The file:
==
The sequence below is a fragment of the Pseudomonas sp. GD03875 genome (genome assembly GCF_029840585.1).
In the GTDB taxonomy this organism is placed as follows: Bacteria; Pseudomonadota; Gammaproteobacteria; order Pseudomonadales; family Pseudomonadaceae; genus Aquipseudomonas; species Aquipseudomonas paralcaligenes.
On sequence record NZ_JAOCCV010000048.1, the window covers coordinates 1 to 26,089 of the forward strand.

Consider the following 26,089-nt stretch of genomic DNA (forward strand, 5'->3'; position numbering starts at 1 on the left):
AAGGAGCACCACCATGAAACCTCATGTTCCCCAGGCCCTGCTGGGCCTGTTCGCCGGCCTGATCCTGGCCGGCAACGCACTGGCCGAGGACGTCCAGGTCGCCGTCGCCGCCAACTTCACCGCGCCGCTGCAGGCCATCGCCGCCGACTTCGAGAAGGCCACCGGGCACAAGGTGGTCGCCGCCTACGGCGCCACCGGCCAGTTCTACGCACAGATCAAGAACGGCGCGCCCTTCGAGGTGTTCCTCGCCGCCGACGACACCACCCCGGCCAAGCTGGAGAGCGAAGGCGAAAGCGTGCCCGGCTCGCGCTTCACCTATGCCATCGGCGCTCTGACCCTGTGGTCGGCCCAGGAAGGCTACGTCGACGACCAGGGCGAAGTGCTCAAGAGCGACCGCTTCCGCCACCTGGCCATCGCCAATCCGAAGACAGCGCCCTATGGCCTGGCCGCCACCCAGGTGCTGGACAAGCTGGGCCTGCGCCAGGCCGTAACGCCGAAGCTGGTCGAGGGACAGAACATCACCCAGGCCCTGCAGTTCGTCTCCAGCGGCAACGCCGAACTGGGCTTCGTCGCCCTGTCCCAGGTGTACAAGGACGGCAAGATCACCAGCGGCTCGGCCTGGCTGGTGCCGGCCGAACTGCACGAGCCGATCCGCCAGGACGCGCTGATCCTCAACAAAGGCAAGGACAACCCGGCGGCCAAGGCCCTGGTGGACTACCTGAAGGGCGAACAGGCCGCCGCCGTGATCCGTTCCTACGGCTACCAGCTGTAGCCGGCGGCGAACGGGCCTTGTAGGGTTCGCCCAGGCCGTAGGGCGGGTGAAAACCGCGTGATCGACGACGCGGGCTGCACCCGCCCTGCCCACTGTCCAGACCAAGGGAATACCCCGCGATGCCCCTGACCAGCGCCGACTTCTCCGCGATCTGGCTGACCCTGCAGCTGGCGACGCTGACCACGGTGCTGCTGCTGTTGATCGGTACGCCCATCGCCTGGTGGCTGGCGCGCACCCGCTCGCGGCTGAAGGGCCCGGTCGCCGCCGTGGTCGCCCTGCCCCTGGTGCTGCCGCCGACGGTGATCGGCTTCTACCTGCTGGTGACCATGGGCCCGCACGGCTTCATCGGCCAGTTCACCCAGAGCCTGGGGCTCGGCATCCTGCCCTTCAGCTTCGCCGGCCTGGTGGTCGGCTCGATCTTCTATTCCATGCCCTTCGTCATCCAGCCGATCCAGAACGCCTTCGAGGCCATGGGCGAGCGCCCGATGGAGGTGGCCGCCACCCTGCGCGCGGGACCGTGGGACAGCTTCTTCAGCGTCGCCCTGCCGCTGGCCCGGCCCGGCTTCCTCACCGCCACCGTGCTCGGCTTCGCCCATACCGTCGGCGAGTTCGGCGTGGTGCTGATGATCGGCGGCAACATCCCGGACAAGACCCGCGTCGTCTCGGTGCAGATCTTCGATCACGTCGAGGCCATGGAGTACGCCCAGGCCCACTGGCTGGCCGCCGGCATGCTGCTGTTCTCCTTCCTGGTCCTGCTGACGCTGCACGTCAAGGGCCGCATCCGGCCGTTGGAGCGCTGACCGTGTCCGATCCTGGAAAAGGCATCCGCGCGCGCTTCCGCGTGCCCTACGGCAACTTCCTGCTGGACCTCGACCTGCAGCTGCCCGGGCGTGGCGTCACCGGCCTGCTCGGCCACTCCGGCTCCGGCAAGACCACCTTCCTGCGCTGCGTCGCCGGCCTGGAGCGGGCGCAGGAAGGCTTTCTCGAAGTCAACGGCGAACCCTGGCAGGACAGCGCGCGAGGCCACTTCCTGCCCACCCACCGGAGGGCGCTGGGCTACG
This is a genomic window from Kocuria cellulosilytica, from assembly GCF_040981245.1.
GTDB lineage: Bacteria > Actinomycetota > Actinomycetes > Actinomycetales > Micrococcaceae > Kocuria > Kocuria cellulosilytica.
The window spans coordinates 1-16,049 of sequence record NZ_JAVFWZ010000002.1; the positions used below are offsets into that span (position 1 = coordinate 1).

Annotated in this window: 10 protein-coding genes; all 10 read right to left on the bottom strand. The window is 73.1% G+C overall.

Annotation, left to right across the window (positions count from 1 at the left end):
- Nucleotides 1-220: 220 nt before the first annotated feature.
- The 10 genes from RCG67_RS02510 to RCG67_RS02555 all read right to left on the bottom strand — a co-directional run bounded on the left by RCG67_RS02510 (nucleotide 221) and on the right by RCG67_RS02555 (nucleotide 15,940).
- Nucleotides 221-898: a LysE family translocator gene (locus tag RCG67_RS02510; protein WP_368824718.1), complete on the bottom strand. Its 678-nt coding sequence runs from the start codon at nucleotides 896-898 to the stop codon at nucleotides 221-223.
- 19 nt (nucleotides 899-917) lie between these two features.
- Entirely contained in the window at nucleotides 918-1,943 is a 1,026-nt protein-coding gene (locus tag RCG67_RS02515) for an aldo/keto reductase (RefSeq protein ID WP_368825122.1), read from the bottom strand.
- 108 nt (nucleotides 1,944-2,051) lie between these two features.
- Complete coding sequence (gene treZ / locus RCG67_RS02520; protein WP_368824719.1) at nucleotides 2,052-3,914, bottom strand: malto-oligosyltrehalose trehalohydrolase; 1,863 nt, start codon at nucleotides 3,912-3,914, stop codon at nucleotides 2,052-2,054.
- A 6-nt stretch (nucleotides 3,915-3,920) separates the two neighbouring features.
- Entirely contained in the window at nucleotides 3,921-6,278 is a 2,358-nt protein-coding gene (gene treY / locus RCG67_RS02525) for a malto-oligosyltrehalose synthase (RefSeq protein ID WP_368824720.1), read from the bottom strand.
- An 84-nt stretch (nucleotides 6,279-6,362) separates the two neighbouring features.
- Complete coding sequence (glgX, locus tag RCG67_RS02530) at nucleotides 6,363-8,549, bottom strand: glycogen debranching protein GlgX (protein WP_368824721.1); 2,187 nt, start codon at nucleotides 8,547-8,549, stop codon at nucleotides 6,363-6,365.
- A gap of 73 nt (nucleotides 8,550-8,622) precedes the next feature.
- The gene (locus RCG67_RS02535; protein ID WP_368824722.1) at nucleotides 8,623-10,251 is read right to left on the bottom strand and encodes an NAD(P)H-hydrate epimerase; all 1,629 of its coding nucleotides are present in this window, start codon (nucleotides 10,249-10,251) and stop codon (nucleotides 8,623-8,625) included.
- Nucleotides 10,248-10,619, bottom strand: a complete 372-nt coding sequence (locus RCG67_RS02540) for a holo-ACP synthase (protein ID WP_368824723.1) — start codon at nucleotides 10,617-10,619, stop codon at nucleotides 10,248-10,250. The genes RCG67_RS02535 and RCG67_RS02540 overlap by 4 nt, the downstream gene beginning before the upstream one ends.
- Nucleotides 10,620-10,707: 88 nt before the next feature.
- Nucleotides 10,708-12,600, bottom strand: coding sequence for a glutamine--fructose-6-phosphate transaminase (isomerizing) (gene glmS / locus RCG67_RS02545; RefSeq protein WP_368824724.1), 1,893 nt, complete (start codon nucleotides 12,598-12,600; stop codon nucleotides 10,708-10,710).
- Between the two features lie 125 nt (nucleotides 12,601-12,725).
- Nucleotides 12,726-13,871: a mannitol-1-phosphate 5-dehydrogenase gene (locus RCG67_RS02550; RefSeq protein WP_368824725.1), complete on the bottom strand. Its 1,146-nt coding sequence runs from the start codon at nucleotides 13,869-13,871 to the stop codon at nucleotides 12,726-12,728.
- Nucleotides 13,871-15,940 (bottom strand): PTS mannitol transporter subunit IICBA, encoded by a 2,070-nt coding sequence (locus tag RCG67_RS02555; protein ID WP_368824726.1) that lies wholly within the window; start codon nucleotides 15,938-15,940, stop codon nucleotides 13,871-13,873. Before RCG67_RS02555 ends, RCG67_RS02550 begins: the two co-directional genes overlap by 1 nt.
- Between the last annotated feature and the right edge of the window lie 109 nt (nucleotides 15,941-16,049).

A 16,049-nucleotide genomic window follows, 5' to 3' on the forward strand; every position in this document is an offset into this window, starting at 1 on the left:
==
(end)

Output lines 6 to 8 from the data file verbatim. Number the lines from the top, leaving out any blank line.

This is a genomic window from Kocuria cellulosilytica, from assembly GCF_040981245.1.
GTDB lineage: Bacteria > Actinomycetota > Actinomycetes > Actinomycetales > Micrococcaceae > Kocuria > Kocuria cellulosilytica.
The window spans coordinates 1-16,049 of sequence record NZ_JAVFWZ010000002.1; the positions used below are offsets into that span (position 1 = coordinate 1).